You Know Your Query Letter Sucks When … You CC it to Agents at the Same Time

by | Apr 4, 2011 | Book Marketing Basics

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I wanted to vomit when I saw this. It was just so sad to see a perfectly skilled writer ruin his or her chances of landing an agent.  The same query letter was CC’d to a bunch of agents all at the same time.

Letter from Lady Helena Gleichen addressing th...

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Now, come on now!  Seriously. Don’t you hate it when you get those FWD’s and chain letters warning you that you’ll have 500 years of bad luck and eternal damnation if you don’t forward their email to 3,000 of your closest friends?

It’s the same way with agents. They know you’re simultaneously querying other agents but why rub it in their face? It’s not necessary.

You need to make each query letter unique and make the agent feel that you understand exactly what their needs and desires are when receiving submissions.

Picture of an open book, that does not show an...

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Yes, they know you’re querying other agents. They’re not stupid, but they don’t want to hear about it.  It’s kind of like when you’re first dating someone. You know you’re not exclusive yet, but you don’t want to hear them talk about someone else.  The same goes for an agent.  They want to be treated as special.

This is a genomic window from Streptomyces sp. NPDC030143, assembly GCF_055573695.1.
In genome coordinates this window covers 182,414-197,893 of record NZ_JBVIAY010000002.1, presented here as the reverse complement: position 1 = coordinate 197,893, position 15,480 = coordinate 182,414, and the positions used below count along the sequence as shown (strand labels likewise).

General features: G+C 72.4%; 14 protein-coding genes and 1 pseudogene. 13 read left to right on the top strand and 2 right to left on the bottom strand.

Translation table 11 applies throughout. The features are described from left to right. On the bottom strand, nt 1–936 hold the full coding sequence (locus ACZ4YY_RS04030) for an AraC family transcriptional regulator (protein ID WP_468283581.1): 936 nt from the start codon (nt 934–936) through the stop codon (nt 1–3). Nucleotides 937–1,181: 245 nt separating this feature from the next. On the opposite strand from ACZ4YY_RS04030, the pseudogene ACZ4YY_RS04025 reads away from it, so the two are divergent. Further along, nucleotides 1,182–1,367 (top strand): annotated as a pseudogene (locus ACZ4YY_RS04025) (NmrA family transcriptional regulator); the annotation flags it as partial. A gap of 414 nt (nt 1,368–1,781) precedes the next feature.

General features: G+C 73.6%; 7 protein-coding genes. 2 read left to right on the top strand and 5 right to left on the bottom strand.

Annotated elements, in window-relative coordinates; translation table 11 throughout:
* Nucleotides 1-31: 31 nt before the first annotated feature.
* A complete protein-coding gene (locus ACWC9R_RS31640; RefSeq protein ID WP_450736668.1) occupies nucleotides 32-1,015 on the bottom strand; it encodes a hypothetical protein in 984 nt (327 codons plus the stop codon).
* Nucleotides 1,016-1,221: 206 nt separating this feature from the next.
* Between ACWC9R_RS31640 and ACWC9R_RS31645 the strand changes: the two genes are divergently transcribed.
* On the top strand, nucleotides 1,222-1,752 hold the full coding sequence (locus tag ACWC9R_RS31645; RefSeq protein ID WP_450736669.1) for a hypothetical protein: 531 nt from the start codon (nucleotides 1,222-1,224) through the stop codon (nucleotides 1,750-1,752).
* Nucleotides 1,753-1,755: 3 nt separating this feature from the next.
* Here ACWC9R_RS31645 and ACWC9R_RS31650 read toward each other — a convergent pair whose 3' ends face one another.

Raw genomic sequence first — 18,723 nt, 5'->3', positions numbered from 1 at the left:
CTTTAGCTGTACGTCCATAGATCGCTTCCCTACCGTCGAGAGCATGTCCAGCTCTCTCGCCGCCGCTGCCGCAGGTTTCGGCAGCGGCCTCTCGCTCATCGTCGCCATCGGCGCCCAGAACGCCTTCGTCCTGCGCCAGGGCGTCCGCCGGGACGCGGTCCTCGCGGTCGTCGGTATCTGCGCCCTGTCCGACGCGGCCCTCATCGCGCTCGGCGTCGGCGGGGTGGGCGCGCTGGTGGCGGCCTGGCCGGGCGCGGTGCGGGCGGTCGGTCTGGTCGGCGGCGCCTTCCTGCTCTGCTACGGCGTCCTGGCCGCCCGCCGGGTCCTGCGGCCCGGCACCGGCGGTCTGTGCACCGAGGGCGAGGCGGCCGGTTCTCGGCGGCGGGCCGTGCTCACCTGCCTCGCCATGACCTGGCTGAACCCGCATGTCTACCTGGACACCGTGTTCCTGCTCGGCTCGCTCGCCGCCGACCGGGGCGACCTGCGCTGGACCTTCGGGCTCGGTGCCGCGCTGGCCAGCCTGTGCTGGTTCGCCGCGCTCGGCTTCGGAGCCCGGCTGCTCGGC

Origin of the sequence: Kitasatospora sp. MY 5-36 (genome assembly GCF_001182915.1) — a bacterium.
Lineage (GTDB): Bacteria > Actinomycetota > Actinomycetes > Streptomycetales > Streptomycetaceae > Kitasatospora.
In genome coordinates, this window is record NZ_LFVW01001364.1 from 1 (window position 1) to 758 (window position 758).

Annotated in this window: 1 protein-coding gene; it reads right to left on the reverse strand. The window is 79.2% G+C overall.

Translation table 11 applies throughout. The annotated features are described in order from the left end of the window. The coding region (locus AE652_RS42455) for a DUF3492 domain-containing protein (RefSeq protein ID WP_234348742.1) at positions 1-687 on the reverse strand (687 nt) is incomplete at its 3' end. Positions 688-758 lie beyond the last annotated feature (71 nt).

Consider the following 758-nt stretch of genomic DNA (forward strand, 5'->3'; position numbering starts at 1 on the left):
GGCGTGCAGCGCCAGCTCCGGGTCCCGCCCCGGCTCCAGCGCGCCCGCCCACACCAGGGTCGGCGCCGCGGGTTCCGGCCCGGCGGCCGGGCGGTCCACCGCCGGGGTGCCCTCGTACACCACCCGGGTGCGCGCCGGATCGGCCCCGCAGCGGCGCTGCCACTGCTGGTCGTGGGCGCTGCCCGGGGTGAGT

If you send a bulk email out to them and 30 other agents, no one is going to respond to you other than to tell you to “Take me off the list.” That’s not what you want.


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Write a unique query letter tailored for each potential agent and you’ll be one step closer to landing an agent.

Author Jeff Rivera in New York City's East Vil...

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Guest post by Jeff Rivera, who is the founder of  With over 100 clients to date, he has a 100% track record of getting at least 10 literary agents to request to read his client’s manuscripts and proposals.


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  1. Sierra Gardner

    I imagine a query letter is very similar to a resume. A smart person looking for a job would never consider sending a resume to an employer and cc’ing all the other potential employers in the same email. It looks lazy and unprofessional. Employers and agents both want to feel like you took the time to research them and personalize your approach.

    • Paula


      Exactly! Take the time to do the research and send a query that reflects the best you have to offer… just like you’d do with a resume. Thanks for stopping by!


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